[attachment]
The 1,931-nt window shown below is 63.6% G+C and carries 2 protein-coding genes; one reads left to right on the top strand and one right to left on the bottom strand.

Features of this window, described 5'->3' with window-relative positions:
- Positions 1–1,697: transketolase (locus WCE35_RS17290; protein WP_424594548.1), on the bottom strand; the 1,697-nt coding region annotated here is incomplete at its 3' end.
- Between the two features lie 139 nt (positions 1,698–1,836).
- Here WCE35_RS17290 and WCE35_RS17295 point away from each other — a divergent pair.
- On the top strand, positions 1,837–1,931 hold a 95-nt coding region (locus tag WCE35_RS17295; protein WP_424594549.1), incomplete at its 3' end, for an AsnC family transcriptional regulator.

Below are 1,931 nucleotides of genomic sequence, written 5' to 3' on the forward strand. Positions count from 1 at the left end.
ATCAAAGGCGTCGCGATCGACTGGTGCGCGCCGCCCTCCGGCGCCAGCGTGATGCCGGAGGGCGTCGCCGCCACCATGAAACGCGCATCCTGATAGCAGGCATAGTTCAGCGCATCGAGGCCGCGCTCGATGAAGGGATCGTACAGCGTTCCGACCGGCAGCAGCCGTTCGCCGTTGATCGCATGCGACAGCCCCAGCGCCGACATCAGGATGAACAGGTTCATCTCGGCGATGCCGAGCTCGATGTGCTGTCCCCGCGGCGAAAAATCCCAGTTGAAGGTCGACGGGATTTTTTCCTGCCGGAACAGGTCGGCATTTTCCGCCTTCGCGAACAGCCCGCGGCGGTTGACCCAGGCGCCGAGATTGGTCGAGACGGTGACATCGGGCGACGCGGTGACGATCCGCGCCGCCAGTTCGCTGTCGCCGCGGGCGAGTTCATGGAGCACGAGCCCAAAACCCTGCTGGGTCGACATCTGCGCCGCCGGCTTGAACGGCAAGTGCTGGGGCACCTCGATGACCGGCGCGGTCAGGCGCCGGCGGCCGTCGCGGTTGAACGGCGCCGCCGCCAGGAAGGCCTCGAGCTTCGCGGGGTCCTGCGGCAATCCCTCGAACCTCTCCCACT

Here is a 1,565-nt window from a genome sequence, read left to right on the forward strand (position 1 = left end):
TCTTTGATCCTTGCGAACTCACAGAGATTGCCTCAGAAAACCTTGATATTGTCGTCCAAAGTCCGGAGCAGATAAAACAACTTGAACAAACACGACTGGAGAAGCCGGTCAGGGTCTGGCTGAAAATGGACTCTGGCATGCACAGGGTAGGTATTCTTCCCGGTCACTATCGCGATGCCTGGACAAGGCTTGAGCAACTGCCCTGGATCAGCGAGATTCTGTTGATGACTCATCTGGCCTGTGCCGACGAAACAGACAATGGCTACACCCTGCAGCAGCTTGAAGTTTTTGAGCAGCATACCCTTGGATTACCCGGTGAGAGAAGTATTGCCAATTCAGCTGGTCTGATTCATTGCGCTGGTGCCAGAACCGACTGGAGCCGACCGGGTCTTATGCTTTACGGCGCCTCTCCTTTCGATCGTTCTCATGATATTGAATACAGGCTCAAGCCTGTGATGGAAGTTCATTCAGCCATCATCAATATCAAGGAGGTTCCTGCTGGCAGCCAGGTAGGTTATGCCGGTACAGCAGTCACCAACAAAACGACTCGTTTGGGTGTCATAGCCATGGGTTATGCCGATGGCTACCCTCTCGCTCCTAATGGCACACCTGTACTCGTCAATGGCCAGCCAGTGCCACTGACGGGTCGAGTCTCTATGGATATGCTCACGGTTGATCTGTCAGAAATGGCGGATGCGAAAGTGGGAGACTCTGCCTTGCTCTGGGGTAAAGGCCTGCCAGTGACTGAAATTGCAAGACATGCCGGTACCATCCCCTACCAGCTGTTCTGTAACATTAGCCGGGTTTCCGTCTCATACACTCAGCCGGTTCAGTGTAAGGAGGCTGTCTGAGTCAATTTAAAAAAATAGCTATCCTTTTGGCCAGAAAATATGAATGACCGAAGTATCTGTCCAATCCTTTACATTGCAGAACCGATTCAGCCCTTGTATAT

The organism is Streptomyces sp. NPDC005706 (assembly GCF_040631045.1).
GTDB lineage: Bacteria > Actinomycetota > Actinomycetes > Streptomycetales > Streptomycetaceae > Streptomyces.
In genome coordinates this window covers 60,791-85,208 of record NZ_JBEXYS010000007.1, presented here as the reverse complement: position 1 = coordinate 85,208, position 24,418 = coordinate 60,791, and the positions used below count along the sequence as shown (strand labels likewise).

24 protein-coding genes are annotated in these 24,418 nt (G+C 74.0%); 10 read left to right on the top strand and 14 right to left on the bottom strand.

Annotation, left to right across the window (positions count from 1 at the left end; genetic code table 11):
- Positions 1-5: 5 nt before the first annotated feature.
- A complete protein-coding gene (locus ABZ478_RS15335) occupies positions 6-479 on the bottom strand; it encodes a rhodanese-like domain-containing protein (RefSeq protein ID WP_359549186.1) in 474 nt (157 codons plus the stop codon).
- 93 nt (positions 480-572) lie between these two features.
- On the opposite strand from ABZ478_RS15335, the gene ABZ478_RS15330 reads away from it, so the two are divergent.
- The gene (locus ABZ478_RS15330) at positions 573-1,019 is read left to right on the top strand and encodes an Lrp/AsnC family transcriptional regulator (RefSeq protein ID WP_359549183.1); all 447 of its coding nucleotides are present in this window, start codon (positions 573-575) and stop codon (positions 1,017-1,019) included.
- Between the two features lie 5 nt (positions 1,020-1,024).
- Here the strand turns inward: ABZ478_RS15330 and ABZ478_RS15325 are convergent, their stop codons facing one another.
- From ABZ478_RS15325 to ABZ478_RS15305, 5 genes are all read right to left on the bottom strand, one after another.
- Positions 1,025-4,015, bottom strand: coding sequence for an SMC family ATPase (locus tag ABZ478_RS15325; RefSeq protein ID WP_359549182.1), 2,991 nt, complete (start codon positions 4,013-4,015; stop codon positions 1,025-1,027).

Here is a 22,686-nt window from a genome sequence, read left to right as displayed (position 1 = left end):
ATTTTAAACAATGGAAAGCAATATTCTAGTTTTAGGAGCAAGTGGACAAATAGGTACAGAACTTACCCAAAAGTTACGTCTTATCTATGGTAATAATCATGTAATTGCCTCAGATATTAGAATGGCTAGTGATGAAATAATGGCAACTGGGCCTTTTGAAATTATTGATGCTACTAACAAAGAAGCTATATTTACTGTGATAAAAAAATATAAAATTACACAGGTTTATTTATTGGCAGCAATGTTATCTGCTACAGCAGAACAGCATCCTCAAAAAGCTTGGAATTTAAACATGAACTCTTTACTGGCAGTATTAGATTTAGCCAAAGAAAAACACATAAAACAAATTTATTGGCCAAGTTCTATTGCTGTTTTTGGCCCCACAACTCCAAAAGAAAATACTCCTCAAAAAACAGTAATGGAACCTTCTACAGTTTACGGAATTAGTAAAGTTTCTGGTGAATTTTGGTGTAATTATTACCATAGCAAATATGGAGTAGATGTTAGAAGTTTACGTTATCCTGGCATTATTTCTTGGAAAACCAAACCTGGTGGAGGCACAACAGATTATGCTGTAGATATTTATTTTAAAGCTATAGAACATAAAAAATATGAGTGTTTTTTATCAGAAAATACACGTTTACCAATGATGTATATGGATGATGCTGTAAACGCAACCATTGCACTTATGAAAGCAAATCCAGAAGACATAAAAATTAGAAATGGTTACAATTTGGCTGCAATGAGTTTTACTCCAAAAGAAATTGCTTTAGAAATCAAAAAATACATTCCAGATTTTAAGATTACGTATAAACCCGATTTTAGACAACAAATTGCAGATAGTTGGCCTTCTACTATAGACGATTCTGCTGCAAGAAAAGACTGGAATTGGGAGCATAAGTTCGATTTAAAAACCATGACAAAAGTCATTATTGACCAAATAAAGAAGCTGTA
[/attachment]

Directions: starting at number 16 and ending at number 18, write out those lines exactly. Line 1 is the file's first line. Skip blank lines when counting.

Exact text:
- Positions 1-5: 5 nt before the first annotated feature.
- A complete protein-coding gene (locus ABZ478_RS15335) occupies positions 6-479 on the bottom strand; it encodes a rhodanese-like domain-containing protein (RefSeq protein ID WP_359549186.1) in 474 nt (157 codons plus the stop codon).
- 93 nt (positions 480-572) lie between these two features.